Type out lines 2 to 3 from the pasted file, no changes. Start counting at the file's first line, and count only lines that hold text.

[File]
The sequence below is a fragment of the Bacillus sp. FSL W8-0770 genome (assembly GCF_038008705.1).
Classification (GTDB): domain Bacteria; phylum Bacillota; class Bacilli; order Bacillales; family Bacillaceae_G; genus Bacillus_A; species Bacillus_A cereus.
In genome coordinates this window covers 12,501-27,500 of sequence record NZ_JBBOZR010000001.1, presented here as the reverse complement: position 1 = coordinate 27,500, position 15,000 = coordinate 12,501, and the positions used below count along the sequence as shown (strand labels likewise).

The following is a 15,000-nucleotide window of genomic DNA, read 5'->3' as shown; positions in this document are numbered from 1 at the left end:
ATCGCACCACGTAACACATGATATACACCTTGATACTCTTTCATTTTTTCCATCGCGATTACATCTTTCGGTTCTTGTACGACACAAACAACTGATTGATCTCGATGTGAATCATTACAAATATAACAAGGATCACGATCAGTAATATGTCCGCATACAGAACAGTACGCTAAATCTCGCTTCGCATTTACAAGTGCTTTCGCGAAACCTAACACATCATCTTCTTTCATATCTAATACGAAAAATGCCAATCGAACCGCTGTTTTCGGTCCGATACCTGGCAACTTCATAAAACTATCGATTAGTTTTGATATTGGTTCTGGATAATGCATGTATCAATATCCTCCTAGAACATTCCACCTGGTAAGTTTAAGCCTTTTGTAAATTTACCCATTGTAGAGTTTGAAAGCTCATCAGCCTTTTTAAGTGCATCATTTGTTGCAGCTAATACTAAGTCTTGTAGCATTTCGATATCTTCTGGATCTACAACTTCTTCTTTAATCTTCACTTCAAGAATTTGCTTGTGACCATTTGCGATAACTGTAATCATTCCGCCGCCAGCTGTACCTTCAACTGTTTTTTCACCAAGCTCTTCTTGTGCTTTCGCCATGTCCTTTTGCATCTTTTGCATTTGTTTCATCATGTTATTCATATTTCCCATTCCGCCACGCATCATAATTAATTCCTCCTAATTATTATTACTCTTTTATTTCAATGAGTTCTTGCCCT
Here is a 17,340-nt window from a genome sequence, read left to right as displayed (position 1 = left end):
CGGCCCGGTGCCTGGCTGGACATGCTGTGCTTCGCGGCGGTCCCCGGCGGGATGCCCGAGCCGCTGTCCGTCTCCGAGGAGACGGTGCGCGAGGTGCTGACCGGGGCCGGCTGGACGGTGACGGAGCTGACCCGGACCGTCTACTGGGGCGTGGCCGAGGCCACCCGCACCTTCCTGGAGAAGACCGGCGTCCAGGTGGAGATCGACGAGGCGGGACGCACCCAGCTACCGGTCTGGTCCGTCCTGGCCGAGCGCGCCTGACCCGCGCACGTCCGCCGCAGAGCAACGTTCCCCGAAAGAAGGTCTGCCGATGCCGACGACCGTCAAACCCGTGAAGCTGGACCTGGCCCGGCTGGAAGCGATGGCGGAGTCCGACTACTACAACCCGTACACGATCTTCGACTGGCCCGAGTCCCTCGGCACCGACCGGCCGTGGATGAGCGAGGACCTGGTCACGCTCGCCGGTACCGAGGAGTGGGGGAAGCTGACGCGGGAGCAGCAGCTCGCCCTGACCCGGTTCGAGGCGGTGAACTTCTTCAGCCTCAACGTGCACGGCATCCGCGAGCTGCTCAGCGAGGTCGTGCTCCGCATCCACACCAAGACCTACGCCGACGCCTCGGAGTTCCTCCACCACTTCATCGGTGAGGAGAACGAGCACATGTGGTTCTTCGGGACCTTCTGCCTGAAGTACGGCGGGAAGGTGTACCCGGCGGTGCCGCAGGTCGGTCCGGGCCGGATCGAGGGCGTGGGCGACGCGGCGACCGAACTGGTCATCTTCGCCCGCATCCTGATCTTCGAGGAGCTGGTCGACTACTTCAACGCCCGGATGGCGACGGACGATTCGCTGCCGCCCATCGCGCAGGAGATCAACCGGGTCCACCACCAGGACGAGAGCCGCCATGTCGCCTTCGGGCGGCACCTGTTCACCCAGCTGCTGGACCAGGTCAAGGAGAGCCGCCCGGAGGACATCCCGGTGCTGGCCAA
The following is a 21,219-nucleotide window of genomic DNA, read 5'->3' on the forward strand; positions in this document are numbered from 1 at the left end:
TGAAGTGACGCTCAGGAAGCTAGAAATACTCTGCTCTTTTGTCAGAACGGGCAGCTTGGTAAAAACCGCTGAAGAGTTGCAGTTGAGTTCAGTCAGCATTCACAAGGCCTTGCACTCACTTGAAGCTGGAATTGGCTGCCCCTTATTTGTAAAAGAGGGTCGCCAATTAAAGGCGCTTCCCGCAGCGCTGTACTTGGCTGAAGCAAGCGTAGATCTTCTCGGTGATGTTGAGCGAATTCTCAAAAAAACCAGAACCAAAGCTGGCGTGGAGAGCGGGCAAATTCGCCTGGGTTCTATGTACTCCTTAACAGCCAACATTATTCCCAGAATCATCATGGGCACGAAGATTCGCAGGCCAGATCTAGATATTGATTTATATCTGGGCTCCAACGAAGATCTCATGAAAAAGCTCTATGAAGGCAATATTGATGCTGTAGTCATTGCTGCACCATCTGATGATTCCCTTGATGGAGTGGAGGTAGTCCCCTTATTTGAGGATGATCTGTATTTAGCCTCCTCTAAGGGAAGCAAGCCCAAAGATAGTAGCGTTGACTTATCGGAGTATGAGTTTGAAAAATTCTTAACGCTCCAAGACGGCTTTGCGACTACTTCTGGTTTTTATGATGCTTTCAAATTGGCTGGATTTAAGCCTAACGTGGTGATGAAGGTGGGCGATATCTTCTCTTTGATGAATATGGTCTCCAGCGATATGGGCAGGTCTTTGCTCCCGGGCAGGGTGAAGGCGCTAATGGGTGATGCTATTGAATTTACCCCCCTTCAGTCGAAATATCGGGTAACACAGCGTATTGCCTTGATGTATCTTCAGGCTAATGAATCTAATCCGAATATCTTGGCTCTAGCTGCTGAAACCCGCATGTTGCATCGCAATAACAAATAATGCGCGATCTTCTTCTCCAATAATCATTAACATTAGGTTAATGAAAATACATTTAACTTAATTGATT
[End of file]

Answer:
Classification (GTDB): domain Bacteria; phylum Bacillota; class Bacilli; order Bacillales; family Bacillaceae_G; genus Bacillus_A; species Bacillus_A cereus.
In genome coordinates this window covers 12,501-27,500 of sequence record NZ_JBBOZR010000001.1, presented here as the reverse complement: position 1 = coordinate 27,500, position 15,000 = coordinate 12,501, and the positions used below count along the sequence as shown (strand labels likewise).